A long time ago a friend pointed out how I described myself on social media and my blog. I had described my role to other people before my own identity came through. For example a wife, and mother, and then me. I didn’t come first. It was quite eye opening. Given that my blog is very much all about me and my journey, it was interesting to see that when it came to introducing myself that I didn’t come first.
Even now, the little blurb under my photo is the sidebar on the right says this:
I’m Kel, and I’m a married first-time mother of two, a little boy (born October ’17) and a dog (she’s totally my baby).
I’m sarcastic, uncensored and sleep deprived. I write about my everyday life, and the events in it. I have a “52 in 52” list, which is a list of 52 random things to get done over the course of the year. I hope you enjoy reading about my shenanigans!
See what I did there?
But when I started to look at it more, I realised it was OK. On that occasion my family role came first. That’s important to me, so it’s OK to be first sometimes.
But not everywhere.
I come first sometimes too, ya know? And that second paragraph is all about me. Sometimes I come second, sometimes I come first.
And that’s when I realised that I’m selfish. Not all the time, but sometimes. Not a lot of mums take the time to be selfish….but I do. And I’m proud of that. It makes me a better mother and wife.
How I’m selfish
There’s a few things I’ve done that aren’t exactly to everyone’s tastes, but as someone at work reminded me the other day, if we were all the same it would be boring.
Here’s a quick recap of things that I do that could be considered selfish:
- I love going to work each day. I thrive on the productivity, making a difference every day and most importantly, getting things done. I couldn’t be a stay-at-home mum (props to those who can though!)
- I love having me time. I occasionally book days off work when my son is in daycare just so I can be at home on my own. I love my family, but sometimes I just want time with just me.
- I have made running a priority – another solo activity. My husband picks up parenting duties while I run. I leave everyone behind, and I just run.
Going back to work
I’ve seen the look on some women’s faces when I explained that I was excited to go back to work. The look of judgement is always the same.
But I own the fact I wanted to go back to work. I was excited about it!
To be honest, it felt like the first step in rediscovering a bit of “me” after having a child. I was a workaholic before I left on maternity leave, but it wasn’t a workaholic who returned.
My priorities have changed. I work hard, but at the end of the day I can’t wait to get home and give my little man a kiss on the head. If I’ve missed him because he’s gone to bed a little early, I watch the baby monitor. When I’m not with him I miss him dearly. I can’t wait for him to wake up in the mornings.
I feel like going back to work has made me a better mother, because I absolutely cherish the time that I have with him. Not a second is wasted. It’s released my husband and I from financial strain, so we’re less stressed worrying about every dollar. I can take him places and let him enjoy things.
For those mothers that stay at home full time, all the more power to you. I couldn’t do it.
I couldn’t find my identity in those circumstances. I don’t know if I had postnatal depression, and there’s probably a good chance that I had a mild form, but I wasn’t happy at home. I still loved my little guy, but I struggled to fill the days and make them meaningful for him. At daycare he has such wonderful social interactions with other little children, and extracurricular activities I couldn’t even dream of. I don’t think he would have thrived as much as he has, and I don’t think I would have been happy. It just wasn’t for me.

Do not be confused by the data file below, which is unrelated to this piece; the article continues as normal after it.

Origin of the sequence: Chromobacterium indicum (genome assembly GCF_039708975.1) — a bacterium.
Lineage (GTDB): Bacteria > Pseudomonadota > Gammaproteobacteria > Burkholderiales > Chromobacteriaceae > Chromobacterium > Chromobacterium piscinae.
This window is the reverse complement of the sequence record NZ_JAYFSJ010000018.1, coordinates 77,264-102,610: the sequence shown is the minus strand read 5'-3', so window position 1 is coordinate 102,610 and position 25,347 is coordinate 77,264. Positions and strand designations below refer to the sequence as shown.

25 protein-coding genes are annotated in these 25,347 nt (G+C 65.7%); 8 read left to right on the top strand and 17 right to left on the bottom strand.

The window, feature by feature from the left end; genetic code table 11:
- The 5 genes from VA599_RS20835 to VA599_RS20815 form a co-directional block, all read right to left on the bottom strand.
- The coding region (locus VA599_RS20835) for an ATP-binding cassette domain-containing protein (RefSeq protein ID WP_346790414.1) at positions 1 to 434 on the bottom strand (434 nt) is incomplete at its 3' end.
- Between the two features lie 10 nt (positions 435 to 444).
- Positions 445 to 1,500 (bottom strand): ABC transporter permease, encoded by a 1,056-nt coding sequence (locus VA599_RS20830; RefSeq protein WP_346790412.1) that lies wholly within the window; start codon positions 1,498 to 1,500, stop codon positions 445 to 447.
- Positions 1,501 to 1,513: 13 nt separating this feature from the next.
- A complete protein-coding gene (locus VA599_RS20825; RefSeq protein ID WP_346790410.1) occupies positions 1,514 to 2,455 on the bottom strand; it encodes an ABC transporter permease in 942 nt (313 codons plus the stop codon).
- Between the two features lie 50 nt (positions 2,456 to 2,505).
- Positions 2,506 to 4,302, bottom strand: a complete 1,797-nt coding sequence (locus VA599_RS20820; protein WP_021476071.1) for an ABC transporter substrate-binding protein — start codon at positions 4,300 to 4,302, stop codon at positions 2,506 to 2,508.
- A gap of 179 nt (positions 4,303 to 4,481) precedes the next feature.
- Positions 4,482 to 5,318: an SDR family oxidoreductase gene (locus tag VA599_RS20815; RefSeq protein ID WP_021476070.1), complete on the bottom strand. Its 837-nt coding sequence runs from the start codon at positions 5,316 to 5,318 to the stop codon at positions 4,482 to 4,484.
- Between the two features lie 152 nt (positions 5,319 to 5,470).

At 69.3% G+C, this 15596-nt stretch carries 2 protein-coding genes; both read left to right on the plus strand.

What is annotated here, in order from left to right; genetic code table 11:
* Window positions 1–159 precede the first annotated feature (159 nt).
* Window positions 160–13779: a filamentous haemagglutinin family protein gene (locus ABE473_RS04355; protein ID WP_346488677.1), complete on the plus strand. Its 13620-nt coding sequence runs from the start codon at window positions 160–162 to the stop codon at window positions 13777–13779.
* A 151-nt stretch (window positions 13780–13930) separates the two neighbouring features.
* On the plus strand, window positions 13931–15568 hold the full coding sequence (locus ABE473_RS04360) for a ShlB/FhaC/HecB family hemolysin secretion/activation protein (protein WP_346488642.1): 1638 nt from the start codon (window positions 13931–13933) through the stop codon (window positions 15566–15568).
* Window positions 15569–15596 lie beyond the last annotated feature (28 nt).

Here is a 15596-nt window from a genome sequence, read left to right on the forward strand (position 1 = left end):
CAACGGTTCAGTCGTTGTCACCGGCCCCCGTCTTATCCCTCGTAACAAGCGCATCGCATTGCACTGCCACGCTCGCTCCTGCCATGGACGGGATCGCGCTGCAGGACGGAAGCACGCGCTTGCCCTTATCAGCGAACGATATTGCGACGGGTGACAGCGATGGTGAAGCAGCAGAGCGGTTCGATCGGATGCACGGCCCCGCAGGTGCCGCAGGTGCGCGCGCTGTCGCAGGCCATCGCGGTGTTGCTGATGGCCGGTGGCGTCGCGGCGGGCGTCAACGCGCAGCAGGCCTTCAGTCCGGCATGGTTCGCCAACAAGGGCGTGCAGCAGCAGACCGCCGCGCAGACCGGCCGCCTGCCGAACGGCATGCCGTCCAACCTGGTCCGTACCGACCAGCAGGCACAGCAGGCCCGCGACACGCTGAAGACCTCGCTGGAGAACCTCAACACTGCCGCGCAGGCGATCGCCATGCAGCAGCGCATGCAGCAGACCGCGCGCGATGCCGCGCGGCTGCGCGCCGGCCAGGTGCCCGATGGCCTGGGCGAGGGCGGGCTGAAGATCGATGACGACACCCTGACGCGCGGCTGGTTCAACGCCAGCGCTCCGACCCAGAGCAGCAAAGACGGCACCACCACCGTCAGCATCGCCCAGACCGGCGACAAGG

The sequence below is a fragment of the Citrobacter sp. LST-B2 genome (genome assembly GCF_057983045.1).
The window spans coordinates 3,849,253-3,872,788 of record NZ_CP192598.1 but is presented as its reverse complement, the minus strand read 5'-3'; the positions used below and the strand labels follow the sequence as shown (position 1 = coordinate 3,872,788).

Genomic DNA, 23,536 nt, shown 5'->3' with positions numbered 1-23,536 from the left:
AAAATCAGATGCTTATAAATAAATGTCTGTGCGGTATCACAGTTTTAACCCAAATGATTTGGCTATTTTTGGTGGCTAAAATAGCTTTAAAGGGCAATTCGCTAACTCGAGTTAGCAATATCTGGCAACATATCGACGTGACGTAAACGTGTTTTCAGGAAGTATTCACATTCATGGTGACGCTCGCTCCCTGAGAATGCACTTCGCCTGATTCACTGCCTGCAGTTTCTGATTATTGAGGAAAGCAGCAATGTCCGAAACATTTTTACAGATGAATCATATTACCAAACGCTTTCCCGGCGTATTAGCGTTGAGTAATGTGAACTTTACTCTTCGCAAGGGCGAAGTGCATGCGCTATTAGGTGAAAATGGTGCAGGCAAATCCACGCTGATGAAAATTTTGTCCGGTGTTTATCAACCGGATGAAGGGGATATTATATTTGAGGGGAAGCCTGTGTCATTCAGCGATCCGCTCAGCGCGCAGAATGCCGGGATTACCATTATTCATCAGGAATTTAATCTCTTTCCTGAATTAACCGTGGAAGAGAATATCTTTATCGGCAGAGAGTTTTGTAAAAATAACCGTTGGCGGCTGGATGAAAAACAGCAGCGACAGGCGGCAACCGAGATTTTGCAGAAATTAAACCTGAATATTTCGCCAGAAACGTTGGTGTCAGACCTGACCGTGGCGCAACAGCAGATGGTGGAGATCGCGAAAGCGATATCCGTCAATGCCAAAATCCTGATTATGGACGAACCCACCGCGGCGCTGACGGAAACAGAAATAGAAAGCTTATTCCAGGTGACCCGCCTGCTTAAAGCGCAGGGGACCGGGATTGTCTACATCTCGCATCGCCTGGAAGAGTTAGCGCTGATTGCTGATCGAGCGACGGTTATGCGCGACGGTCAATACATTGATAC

Having me time
It took me years to understand that I am an introverted extrovert. I need that time on my own to restock my energy.
From observation, most mothers don’t have any time to themselves at all. It’s always about the family, their husbands, everyone but themselves. They don’t make themselves a priority, and despite everyone saying “you need to treat yourself well every now and then” it’s unlikely.
I make that time for myself. I’m lucky enough to still have a lot of annual leave accrued, and with not much time off planned in the future (a couple of weeks overseas at the end of the year and a couple of days mid-year) there’s plenty to spare. So I book the odd day off here and there and I do stuff that I enjoy.
I make myself a priority.
Making running a priority
Again, it took me years to understand that running is my happy place. My mind clears, the endorphins come, I feel pride in the strength of my body to carry me places.
I need running to live. That’s genuinely how I feel.
When I’m not running or exercising I can tell the difference in my mood. I’m snappy, and itchy to do things. I need to move.
Initially it was for me, but it morphed into being about my son too. I want to set my son a good example. I want him to see that movement is healthy. Doing what makes you happy is healthy. I want him to invest his time in himself. I want him to love being active too.
A lot of mum’s haven’t found that hobby they’re passionate about. Or they’ve found it, but don’t have the time or opportunity. I’m spoiled by having a good husband and don’t take that for granted (mind you he plays sport so a few times a week I pick up all the parenting duties some nights too). But I am selfish in that I forced myself to sacrifice the time that I could be doing something else and made it about me.
I am selfish and I am proud of it.
How do you describe yourself? Are you selfish?
If you describe yourself as a role to someone else first, that’s OK! As long as there’s bits about you in there too.
You can’t always be about everyone else. There needs to be a bit of you in there.
I guess the whole point of this post is, IT’S OK TO BE SELFISH.